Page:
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Terrorists strike Boston. Ricin-laced letters hit Washington. Floods swamp the Midwest. A fertilizer plant explosion decimates a small town in Texas. And, finally, a shootout, lockdown, and standoff involving the Boston Marathon bombing suspects transfix the nation.
What. A. Week.
The implications are particular for Washington, where crises quickly convert to political fallout.
For example, soon after police named two brothers of Chechen descent as suspects in the Boston bombings, some conservatives used the terrorist attack to question the merits of a bipartisan plan to ease immigration laws.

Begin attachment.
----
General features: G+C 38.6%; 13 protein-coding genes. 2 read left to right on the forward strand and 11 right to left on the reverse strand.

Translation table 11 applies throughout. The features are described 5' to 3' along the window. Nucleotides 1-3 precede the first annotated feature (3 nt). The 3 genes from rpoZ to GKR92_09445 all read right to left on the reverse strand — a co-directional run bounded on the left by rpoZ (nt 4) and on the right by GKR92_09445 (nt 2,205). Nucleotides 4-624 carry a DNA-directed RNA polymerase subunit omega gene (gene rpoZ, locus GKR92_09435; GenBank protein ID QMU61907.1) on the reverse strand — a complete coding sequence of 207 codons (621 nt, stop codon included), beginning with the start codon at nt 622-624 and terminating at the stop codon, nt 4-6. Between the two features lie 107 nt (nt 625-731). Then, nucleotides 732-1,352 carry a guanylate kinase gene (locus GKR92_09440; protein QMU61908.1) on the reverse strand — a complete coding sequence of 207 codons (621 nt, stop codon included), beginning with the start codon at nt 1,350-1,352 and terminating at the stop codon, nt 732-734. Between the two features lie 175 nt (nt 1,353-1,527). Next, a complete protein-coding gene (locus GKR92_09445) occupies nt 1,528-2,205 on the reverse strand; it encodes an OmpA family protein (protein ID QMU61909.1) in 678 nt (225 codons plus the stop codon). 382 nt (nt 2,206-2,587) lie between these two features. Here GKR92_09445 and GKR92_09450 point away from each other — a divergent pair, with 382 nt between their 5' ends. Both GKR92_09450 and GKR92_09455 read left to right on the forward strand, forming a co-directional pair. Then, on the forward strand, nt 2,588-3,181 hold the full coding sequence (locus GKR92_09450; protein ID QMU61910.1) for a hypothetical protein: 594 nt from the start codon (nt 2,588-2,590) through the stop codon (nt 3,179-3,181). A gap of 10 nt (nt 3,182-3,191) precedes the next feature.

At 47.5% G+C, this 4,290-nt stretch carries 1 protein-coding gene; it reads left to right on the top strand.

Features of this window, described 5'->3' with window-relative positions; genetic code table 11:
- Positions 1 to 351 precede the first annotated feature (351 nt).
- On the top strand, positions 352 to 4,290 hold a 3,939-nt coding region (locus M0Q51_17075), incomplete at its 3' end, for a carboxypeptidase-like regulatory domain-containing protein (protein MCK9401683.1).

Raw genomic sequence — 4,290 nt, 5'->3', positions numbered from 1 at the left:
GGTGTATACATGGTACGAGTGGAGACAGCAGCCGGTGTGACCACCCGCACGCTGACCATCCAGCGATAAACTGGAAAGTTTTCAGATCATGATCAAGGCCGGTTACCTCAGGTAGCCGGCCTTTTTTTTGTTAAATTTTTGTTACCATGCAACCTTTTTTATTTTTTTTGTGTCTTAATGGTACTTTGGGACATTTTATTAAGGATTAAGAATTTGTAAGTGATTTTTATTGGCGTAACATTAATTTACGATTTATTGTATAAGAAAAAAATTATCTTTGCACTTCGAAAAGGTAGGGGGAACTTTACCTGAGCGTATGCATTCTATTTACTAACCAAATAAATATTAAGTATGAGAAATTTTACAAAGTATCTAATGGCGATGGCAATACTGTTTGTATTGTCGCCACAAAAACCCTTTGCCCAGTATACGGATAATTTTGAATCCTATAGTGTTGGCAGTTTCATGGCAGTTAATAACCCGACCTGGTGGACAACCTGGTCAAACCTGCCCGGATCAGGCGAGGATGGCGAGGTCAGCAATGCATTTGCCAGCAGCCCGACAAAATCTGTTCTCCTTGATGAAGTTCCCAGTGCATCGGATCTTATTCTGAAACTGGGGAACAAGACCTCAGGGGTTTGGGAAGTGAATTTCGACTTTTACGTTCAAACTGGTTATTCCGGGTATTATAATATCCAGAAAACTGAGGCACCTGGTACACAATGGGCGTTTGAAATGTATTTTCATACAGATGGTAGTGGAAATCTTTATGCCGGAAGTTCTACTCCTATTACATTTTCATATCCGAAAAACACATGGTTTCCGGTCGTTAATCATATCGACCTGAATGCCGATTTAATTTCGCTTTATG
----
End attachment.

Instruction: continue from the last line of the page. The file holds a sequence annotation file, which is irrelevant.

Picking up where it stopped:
"It's too bad Suspect # 1 won't be able to be legalized by Marco Rubio, now," tweeted conservative commentator Ann Coulter, a jab at the Florida Republican who backs immigration reform.
A Democratic ally, Sen. Chuck Schumer of New York, said, "I'd like to ask that all of us not jump to conclusions regarding the events in Boston or try to conflate those events with this legislation."
Good luck with that, senator.